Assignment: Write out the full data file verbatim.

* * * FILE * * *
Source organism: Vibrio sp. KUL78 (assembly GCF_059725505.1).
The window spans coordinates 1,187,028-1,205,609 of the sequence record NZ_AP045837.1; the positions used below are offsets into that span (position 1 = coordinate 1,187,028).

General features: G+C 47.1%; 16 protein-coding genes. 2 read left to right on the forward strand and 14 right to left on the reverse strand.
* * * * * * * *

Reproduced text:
Source organism: Vibrio sp. KUL78 (assembly GCF_059725505.1).
The window spans coordinates 1,187,028-1,205,609 of the sequence record NZ_AP045837.1; the positions used below are offsets into that span (position 1 = coordinate 1,187,028).

General features: G+C 47.1%; 16 protein-coding genes. 2 read left to right on the forward strand and 14 right to left on the reverse strand.